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Higher land values still hanging on for parts of Golden Belt
Land prices back to 2013 levels
land photo
Wheat harvest is under way in this udated file photo. After a fall-off in 2020, the price of Kansas farmland is increasing.

Among Kansas landowners, it’s a seller’s market — for those desiring to sell.

After a fall-off through 2020, reports of farmland prices, which includes building values, have increased about 11% over the past year to around $2,100 per acre. Cropland is up almost 14%. 

In the Great Plains, Kansas trails only Nebraska in both categories. Nationally, the average farmland acre sells for $3,400, while cropland is going for $4,400.

The trend means that farmers looking to relocate and non-farm investors looking for a place to grow are turning toward the Sunflower state.

The flip side, however, means that it’s harder to expand or start a Kansas farm.

“It’s made it more difficult not only for farmers looking to expand, but also for those new farmers to get in,” noted Mark Nelson, Kansas Farm Bureau Director of Commodities.

Dean Klauer, director of Stockgrowers in Kansas, said the rise is due to several factors. “There are several reasons for the current increase in farm real estate and crop land values,” he said. Historically low interest rates, a better agricultural economy, increased demand for urban use and other outside investments are combining to push prices up.

An increase in land price toward an overall increase in valuation is an important metric for farmers looking for bank loans. Increasing net worth can improve the financial condition of the farm for the next generation, if the farm is carried forward.

But high start-up costs may deter early growers, who are turning to lease rather than purchase.

Higher rental rates also reduce margins and make it more difficult to buy, Klauer said.

Meanwhile, farmers are finding it difficult to get needed everyday supplies, due to COVID supply-change issues. Increased prices in such products as natural gas, used in the making of fertilizer, tend to nullify any gains made from increased crop sales.

This year’s activity can be viewed as a market turnaround. “Right now, the prices are moving back to where they were in about 2013-15,” notes Kevin Keller, of Keller Real Estate in Great Bend. Back then, commodities and industry prices were contributing to that price increase, he said. “People were taking cash from instruments with a low rate of return and putting it into other investments. I would look at that as some of the drivers. In this realm, right now, I would say it is stable, and is going to appreciate.”

Besides drawing “absentee landlords,” the uptick is also drawing non-farm investors from out-of-state, which may drive prices even higher.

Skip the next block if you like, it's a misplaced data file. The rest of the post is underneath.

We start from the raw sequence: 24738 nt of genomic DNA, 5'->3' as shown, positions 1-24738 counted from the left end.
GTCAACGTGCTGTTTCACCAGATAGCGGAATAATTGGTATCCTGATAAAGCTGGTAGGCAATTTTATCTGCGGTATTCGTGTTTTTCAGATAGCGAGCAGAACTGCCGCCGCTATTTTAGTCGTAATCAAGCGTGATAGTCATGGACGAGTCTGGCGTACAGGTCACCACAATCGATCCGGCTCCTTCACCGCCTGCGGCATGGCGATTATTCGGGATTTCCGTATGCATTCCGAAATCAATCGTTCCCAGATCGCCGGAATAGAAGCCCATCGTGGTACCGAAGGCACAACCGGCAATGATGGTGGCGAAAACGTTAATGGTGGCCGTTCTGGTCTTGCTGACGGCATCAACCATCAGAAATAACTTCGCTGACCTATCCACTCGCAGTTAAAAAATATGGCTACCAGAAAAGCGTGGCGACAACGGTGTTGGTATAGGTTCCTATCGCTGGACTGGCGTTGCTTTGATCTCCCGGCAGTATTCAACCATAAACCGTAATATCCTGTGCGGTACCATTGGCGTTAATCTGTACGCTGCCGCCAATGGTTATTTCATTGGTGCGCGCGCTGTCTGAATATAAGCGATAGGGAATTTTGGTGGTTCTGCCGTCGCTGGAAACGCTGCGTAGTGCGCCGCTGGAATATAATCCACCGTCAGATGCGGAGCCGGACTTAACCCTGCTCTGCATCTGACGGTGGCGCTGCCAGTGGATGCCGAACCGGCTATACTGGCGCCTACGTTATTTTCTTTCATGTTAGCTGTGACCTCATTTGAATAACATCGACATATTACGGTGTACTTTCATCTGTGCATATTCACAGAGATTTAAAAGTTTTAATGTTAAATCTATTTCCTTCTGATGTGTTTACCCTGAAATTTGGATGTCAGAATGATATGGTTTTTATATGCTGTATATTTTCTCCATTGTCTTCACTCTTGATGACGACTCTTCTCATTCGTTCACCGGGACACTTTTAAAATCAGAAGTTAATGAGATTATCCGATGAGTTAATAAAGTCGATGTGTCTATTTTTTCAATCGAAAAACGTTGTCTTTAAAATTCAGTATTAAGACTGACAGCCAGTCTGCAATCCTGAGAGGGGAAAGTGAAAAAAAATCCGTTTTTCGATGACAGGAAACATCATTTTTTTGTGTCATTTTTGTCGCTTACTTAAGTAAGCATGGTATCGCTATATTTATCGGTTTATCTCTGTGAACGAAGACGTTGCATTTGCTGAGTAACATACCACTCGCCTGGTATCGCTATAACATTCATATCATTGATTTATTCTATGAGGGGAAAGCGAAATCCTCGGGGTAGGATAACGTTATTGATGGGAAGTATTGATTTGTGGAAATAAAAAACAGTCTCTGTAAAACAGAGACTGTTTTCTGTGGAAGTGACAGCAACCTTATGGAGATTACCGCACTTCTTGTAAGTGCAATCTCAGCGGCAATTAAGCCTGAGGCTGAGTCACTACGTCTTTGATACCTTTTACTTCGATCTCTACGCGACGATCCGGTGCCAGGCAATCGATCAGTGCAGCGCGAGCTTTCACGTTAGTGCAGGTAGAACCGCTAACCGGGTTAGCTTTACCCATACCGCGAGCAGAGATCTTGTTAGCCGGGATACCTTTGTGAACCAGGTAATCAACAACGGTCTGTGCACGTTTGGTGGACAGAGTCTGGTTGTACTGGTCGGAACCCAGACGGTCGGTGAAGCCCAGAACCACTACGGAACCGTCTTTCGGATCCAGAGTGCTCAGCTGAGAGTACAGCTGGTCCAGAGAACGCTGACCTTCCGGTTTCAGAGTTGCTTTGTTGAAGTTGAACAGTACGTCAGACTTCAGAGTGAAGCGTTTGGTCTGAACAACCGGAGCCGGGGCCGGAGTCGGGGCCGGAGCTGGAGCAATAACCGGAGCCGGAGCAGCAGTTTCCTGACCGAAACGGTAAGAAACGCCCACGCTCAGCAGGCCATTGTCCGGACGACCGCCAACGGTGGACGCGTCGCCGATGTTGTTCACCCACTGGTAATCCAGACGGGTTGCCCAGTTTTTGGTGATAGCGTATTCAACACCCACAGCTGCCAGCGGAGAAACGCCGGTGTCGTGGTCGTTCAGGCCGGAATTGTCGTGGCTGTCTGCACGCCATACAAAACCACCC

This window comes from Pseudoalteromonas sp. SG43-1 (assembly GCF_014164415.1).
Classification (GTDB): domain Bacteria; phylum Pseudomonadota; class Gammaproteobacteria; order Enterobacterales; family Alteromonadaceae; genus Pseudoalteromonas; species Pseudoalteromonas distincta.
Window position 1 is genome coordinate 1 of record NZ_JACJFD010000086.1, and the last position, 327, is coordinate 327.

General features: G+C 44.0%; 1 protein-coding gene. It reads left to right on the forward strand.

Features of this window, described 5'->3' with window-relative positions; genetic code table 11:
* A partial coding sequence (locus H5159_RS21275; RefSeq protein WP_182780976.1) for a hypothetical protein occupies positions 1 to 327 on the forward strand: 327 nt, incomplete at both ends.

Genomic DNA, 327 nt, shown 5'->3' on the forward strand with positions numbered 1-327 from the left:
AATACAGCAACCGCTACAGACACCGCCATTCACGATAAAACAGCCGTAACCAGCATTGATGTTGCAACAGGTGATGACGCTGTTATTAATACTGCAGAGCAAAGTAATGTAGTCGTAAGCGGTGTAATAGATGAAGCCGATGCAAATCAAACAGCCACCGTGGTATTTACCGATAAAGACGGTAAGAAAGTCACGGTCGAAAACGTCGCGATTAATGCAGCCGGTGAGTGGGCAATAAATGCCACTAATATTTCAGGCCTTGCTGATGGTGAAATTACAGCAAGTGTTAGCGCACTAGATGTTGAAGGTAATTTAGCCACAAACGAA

“Investors are looking for an outlet for what you could call ‘COVID money.’ There is more money out there for people to reinvest,” Keller said.

Tyson Steffen, owner of Clock Realty and Insurance in Larned, said he believe reports of the price trend are accurate for the central part of the state.

“I would say, yes, 11% is relevant to our area, and I would say that it would be a conservative number,” he said.

“There is just not a lot of ground for sale and there are a lot of buyers in the market. Investor buyers are looking at the Pawnee County area; they know what the ground is worth and they are willing to pay good money for good ground.”

Steffen said the county has been insulated somewhat from the national trend, which has seen record prices and sales over the past eight months. 

“You will see farmers retiring,” he said. “There are a lot of guys wanting to retire and there is not enough new guys coming in. There are younger farmers out there, but it is the investor buyer who is driving the market right now.”

Political climate, the general economy and gains in other sectors influence the investor buyers, Steffen noted. “It’s not just the price of agricultural land. We do see some that are looking to relocate their farming operation. It has been the trend to move away from this area, but it is turning around.

“It’s an interesting market,” Steffen said.

The overall real estate market has seemed to stabilize heading into the next year, notes Rita Kurtz, of Carr Auction and Real Estate.

“The housing market was way up for a while. We had a very hot market, but it is starting to cool down,” she said. “The agricultural market has been up for about eight months out of the year. We do have a lot of out-of-area calls looking to move back to this part of the country. It could be political reasons (such as government mandates). 

“Even though it has cooled down, I’m still getting calls from out-of-state,” Kurtz said. 

“Our community isn’t much different than say, Great Bend or Pratt,” she added. “We have the same basic issues such as inventory, sales upticks, investor buying – I think that’s pretty much the same across the board.”

There are also the regional movers, who are looking to make a climate or geographic change, Kurtz said.

“I had a lady call the other day from California, and she said she was just getting tired of all the fires and she wanted to move out of that area,” Kurtz said.

“Around here, we would like to see the population go up, the school enrollment go up; they have been in a steady decline,” she said. “But these things run in cycles and we’re used to seeing them go up and down.”